New York City Mayor Bill de Blasio announced on May 17 the New York City Police Department (NYPD) would deploy an additional 250 officers to the subway, which will join the 2,500 NYPD Transit officers in the subway and the additional 500 auxiliary police officers the city deployed to the 20 busiest subway stations following a series of attacks on MTA employees in early May.

Mayor de Blasio told a press briefing on Monday “public safety is crucial to the recovery; recovery supports public safety, they go together.”

The mayor said the increased deployment will bring the total number of officers patrolling the network to approximately 3,250, which the mayor said was the largest NYPD transit force in more than 25 years.

However, he strongly encouraged MTA to “step up” and fill open officer vacancies. The mayor said the city would train the new officers for free.

MTA is actively hiring. At the April meeting of the MTA Board, MTA Chief of Police Joe McGrann reported the hiring of 48 recruits the morning of the meeting, which brought the force of transit officers to 953 with a goal of growing to 1,300 in total.

Transport Workers Union Local 100 President Tony Utano called the additional officers “a big win.”

“There’s more to be done but this is a significant step forward. Workers and riders have a right to work and ride in safety,” said Utano.

MTA Chief Communications Officer Abbey Collins issued a statement asking for the mayor to clarify "the real number of officers being dedicated" to patrolling the subways saying the claim of deploying an additional 250 officers wasn't additional at all.

“In February, the mayor first announced a surge of 644 officers into the system, and then dozens of auxiliary officers dedicated to the 20 busiest stations, and then an additional 80 new officers from the NYPD academy dedicated to the Transit Bureau," said Collins. "Today, he announced an 'additional' 250 officers being specially deployed to the subways. That total should come to more than 1,000 officers. Now it turns out 20 percent of those 644 have already been withdrawn, as we have previously raised concerns about, and the 250 announced today aren’t new officers at all, but just extra shifts and will not even be full time. This is irresponsible. The mayor should immediately clarify for the public and our employees once and for all the real number of officers being dedicated to the safety of the subway system.”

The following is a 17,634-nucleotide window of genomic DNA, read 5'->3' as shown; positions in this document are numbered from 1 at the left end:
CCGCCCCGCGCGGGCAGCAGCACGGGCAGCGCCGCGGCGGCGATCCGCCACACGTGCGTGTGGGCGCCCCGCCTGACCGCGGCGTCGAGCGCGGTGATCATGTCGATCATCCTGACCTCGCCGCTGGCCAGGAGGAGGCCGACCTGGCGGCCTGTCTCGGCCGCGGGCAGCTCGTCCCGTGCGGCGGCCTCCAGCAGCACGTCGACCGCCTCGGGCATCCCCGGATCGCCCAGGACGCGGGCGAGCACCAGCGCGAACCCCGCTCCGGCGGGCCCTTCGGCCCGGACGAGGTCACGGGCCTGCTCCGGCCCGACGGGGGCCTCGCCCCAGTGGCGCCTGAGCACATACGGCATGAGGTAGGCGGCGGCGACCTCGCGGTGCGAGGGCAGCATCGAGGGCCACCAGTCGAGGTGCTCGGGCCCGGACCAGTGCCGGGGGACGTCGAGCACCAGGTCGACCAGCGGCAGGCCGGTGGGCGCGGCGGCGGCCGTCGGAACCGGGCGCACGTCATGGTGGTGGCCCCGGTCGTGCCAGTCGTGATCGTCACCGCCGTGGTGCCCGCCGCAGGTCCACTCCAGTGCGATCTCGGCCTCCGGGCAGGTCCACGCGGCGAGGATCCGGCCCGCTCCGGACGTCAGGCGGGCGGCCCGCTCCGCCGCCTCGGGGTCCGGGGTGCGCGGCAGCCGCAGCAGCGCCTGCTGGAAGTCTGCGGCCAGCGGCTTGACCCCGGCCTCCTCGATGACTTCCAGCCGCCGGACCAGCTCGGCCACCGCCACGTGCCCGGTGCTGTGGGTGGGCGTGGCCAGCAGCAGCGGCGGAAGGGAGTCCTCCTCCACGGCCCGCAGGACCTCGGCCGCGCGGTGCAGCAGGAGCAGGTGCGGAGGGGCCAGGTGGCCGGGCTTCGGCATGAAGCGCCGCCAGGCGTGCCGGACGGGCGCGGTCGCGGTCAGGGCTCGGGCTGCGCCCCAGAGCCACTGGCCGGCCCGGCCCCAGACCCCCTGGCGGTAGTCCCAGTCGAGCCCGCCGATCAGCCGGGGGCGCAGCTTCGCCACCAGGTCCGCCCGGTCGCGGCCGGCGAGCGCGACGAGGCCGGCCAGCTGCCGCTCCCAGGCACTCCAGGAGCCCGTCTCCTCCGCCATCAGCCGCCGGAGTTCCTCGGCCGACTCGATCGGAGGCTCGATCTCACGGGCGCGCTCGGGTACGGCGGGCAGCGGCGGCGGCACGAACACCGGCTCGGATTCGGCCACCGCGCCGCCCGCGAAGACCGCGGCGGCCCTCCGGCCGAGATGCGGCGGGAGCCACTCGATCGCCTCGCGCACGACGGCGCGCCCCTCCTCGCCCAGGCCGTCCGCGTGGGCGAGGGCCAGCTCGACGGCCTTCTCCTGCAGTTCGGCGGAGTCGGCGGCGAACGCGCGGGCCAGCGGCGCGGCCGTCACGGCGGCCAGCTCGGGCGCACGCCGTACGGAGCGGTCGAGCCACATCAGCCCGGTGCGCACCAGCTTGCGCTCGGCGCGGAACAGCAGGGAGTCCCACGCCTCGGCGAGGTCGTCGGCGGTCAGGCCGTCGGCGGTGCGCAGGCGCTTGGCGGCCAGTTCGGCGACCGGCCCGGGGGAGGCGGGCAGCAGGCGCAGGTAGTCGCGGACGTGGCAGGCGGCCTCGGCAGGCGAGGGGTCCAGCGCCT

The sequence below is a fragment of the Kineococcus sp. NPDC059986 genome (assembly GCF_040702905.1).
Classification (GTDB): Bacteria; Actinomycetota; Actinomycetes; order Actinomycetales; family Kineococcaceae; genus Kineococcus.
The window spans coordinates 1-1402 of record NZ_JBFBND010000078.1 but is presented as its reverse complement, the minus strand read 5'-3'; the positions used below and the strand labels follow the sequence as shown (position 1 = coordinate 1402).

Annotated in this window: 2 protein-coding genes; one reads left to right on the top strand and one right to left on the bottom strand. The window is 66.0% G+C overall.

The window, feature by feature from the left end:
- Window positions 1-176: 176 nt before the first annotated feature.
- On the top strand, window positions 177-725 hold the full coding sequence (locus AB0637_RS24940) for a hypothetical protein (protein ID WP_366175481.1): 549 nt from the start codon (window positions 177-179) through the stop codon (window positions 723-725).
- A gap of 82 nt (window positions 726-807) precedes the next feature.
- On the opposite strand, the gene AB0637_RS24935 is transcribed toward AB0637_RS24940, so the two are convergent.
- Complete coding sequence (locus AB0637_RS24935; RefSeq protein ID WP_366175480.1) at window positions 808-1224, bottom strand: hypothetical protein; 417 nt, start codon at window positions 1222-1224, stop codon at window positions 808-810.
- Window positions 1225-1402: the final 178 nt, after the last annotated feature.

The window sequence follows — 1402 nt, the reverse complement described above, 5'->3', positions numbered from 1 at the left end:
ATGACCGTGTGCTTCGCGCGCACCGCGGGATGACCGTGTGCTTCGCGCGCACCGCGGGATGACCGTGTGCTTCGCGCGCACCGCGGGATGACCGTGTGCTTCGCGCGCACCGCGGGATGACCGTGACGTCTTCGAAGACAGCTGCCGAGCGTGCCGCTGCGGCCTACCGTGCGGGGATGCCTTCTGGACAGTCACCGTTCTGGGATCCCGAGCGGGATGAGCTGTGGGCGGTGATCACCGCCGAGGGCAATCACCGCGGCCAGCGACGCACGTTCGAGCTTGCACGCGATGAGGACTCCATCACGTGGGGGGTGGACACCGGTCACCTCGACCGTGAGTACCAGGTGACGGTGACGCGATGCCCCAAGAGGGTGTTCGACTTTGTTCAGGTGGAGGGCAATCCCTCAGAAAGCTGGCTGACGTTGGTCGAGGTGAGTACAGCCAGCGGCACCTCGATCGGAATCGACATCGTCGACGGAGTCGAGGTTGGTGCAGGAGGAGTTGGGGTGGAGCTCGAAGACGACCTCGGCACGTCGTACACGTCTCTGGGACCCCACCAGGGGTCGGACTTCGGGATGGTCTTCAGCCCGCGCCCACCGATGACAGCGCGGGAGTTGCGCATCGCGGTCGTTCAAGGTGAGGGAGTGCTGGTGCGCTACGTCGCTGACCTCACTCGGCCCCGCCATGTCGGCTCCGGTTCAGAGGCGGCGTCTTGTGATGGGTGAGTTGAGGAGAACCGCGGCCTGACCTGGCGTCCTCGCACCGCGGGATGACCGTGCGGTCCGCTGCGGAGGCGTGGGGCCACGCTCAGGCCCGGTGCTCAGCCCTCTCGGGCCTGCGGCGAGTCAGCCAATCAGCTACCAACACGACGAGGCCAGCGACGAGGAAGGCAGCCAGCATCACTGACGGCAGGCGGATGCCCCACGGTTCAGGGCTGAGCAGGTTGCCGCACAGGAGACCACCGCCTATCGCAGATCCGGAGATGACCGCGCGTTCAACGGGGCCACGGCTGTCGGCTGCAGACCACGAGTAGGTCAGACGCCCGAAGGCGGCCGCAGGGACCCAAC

Story updated 5/18/2021 to incorporate statement from Abbey Collins.

About the Author

Mischa Wanek-Libman | Group Editorial Director

Mischa Wanek-Libman serves as editor in chief of Mass Transit magazine and group editorial director of the Infrastructure and Aviation Group at Endeavor Business Media. She is responsible for developing and maintaining the editorial direction of the group and is based in the western suburbs of Chicago.

Wanek-Libman has spent more than 20 years covering transportation issues including construction projects and engineering challenges for various commuter railroads and transit agencies. She has been recognized for editorial excellence through her individual work, as well as for collaborative content. 

She is an active member of the American Public Transportation Association's Marketing and Communications Committee and serves as a Board Observer on the National Railroad Construction and Maintenance Association (NRC) Board of Directors.  

She is a graduate of Drake University, where she earned a Bachelor of Arts degree in Journalism and Mass Communication with a major in magazine journalism and a minor in business management.